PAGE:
Often my neighbors and I talk about the varmints that live in our attics. We have tons of squirrels. Then there are the raccoons and opossum which ravage our insulation with their nests and filth.
“There is no way to get rid of them,” I told a new neighbor during a recent conversation, “not as long as the people who live behind me are feeding them.” This well-meaning very elderly couple attract the animals like mosquitoes with their peanuts, bird seed and cat food. This has been going on for decades. Obviously, the animals are smart enough to not hide in the offending couple’s house because they continue to be the neighborhood feeding station.
Within the mentally challenged (developmentally delayed/mentally retarded) community, there is a wonderful axiom that every person should all learn to live by. If someone is harassing a member of The Special Gathering, a ministry within this cloistered sub-culture, they are taught to “ignore them and walk away.”
Of course, our members don’t always follow their own advice. People who have symptoms of autism seem especially sensitive to hurts and offenses. Arnold paces frantically reciting the hurts of the day. “He called me stupid. She tries to speak to me. He won’t speak to me…”
I remember taking Michelle in the post office one Saturday when I was checking my mail. Michelle is a college student who exhibits autistic tendencies. Her diagnosis bounces from Asperger’s Syndrone to High-functioning Autism. She has an off-the-charts IQ.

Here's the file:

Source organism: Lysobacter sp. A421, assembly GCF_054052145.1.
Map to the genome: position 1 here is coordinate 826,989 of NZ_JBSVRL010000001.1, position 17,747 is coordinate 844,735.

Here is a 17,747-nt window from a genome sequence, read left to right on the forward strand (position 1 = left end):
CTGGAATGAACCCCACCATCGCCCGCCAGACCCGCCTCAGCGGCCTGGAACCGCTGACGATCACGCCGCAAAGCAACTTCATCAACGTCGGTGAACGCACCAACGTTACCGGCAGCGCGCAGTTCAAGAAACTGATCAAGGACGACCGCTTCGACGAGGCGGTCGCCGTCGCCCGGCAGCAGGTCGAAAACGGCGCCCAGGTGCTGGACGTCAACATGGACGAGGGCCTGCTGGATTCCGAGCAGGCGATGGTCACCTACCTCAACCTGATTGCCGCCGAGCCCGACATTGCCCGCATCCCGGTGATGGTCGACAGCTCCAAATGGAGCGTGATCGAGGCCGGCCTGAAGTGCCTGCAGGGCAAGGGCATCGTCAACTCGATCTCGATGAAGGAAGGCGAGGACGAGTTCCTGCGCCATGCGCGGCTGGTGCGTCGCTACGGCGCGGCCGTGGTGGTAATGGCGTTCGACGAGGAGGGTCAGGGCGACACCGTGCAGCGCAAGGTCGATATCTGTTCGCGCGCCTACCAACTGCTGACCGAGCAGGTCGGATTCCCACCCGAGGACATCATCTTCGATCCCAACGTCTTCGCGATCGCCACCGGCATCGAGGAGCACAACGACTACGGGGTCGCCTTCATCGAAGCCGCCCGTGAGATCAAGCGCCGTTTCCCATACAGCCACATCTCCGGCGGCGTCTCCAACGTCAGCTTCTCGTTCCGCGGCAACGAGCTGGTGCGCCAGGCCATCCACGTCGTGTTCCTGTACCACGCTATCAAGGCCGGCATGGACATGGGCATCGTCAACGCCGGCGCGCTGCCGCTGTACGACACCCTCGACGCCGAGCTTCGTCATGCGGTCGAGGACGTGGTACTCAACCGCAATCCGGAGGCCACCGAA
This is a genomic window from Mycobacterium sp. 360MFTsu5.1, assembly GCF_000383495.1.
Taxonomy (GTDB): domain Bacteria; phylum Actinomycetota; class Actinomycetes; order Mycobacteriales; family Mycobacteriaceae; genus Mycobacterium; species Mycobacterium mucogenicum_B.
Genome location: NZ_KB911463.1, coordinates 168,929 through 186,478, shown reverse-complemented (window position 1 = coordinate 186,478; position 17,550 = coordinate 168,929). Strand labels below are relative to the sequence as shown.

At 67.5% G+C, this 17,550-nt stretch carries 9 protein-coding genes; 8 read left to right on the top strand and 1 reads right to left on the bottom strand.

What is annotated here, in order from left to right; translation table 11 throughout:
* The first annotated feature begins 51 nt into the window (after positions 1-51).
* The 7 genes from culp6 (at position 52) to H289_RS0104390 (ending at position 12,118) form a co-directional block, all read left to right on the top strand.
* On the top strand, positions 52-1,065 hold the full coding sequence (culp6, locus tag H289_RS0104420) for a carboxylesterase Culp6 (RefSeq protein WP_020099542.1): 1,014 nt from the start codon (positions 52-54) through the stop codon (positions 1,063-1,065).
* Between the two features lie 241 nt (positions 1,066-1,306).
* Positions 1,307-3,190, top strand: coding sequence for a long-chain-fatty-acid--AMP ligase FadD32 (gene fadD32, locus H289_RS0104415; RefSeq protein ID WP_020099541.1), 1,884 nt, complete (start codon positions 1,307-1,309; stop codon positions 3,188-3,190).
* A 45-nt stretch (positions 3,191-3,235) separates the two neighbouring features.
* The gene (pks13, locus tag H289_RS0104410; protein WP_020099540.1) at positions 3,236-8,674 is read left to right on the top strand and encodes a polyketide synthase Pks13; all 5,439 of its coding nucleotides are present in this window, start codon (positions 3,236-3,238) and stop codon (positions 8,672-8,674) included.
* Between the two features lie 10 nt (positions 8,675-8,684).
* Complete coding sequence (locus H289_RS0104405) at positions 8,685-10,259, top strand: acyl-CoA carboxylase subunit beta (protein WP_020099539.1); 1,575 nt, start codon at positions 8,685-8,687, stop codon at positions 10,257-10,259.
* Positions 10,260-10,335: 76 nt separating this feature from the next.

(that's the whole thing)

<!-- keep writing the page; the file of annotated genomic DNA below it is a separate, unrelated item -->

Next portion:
We had gone our separate ways once in the post office building because she wanted to get some stamps. Suddenly, she began to scream. I raced to her, calling out her name. “What is wrong?” I asked when I found her in the deserted post office hallway, sobbing between her screams of “No! No! No!”
Within a few minutes, she had calmed herself enough to tell me, “The machine is out of stamps! I wanted to mail this letter to a mail order company and they are out of stamps. How could the post office do this to me?” She has never used that post office again and she emphatically states that she “never will.”
However, ignoring the offender is a tried and true Biblical principal. We are all familiar with the scripture that says, “‘Vengence is mine. I will replay,’ says the Lord.” Solomon said in Proverbs 20:22, “If someone does something against you, don’t try to punish him yourself. Wait for the Lord! In the end, he will make you the winner.”
Each of us needs to remember that feeding the varmints of hurt and disappointment in our lives will only reap more and bigger hurts. Walking away and ignoring the hurts rather than feeding them will always result in a better life.
Are there areas in your life that you are “feeding” what should be ignored? Have you seen other people who have benefited from this godly principle?